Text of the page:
Dealing with Wasp Nests: What You Should Know?

Close-up of wasps sitting on nest.

As summer approaches, many of us have to face the return of insects, including wasps. Dealing with wasp nests can be tricky, but we’re here to help you with some advice. Before taking any action, read this guide to avoid unnecessary risks and expenses.

But first, let’s get to know them a little bit more…


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Typical Wasps in Australian Houses

In Australia, several types of wasps can be found nesting in and around human houses. These are some of the common ones to be aware of:

  1. European Wasps (Vespula germanica):
    • Nesting Locations: European wasps often choose concealed locations, including wall cavities, roof spaces, and underground. They build large, spherical nests with distinctive hexagonal cells.
    • Behaviour: These wasps are known for their aggressive nature, particularly when their nest is disturbed. They can sting repeatedly, and their stings are painful.
    • Identification: European wasps have a yellow and black striped pattern on their bodies, similar to other wasp species.
  2. Paper wasp

    Paper Wasps (Polistes spp.):

    • Nesting Locations: Paper wasps create open, umbrella-shaped nests under eaves, pergolas, and in trees and shrubs. Their nests consist of a single comb with hexagonal cells.
    • Behaviour: While paper wasps are generally less aggressive than some other species, they will sting if they feel threatened or their nest is disturbed.
    • Identification: Paper wasps are typically slender with a reddish-brown to dark brown colouration, often with yellow or orange markings on their bodies.
  3. Mud Daubers (Sphecidae family):
    • Nesting Locations: Mud daubers are solitary wasps that construct small, cylindrical mud nests on walls, ceilings, or sheltered areas. Each mud nest houses a single wasp larva.
    • Behaviour: Mud daubers are generally not aggressive and rarely sting humans unless directly provoked.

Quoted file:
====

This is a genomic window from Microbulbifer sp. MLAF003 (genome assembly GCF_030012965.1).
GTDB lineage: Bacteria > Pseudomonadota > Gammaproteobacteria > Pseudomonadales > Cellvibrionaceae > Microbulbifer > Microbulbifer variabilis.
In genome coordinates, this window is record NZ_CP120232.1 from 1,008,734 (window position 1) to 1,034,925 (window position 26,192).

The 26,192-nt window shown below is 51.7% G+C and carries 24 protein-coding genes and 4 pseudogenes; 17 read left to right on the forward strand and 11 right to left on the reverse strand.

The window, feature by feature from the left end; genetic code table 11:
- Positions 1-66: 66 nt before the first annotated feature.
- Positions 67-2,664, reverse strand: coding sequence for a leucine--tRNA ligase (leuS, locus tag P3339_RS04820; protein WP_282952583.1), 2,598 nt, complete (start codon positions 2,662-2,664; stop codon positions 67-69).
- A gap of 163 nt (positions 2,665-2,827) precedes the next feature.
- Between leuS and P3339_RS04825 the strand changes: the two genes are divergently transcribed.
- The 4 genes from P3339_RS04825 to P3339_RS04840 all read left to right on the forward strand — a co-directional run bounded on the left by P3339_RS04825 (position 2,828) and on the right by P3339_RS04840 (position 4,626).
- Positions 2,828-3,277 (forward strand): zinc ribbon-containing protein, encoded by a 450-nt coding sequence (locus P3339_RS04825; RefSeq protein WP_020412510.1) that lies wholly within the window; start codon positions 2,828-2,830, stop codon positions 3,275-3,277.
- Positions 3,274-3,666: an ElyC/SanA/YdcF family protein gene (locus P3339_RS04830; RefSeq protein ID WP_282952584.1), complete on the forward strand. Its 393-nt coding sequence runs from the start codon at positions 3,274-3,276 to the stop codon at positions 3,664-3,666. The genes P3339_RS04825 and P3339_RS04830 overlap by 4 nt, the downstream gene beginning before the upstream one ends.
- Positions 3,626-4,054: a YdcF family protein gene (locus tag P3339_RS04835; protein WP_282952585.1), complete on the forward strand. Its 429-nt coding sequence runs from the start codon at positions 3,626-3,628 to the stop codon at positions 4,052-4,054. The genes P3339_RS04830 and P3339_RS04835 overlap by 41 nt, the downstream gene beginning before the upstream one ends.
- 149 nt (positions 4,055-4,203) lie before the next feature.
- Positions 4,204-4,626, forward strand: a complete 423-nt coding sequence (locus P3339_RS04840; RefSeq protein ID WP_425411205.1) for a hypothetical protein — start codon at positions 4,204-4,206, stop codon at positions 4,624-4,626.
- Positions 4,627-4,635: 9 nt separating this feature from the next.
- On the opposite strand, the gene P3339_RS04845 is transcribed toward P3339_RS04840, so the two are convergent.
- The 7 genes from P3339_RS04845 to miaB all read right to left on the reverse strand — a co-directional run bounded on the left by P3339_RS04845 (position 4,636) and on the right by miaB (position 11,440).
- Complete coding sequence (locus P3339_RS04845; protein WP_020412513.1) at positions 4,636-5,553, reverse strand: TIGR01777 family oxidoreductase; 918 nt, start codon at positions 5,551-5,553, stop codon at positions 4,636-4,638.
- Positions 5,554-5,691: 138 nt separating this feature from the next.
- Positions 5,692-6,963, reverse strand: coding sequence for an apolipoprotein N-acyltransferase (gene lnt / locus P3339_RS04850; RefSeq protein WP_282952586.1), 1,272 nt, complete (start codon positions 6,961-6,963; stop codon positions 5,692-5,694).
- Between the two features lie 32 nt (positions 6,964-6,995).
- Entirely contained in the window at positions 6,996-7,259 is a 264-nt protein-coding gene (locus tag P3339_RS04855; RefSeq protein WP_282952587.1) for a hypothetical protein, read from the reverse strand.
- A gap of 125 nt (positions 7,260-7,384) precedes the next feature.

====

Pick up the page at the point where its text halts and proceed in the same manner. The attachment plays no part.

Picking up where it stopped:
• Identification: These wasps have elongated bodies with a narrow waist and are typically black or brown.
  4. Yellowjackets (Vespula spp.):
    • Nesting Locations: Yellowjackets are known to nest in wall cavities, roof spaces, and even in the ground. Their nests can be both aerial and subterranean.
    • Behaviour: Yellowjackets are highly territorial and can be aggressive when their nest is disturbed. They are known to sting multiple times and their stings can be painful.
    • Identification: Yellowjackets are typically black with yellow markings on their bodies, resembling common wasp patterns.

Understanding the nesting habits, and behaviour, and identifying features of these common wasp species can help homeowners take appropriate precautions when dealing with or preventing wasp infestations in Australia. Safety should always be a top priority, especially when addressing aggressive species like European wasps and yellowjackets.

How To Deal With Wasp Nest

Call the Professionals

We strongly recommend hiring professional pest controllers to handle wasp nests. They have the expertise to safely and swiftly remove the nest from your home or surroundings. If you can afford it, this is your best option.

Do It Yourself (DIY)

For those determined to tackle the problem on their own or unable to afford professional help, here are some tips to consider.

Dealing with a Wasp Nest Using Water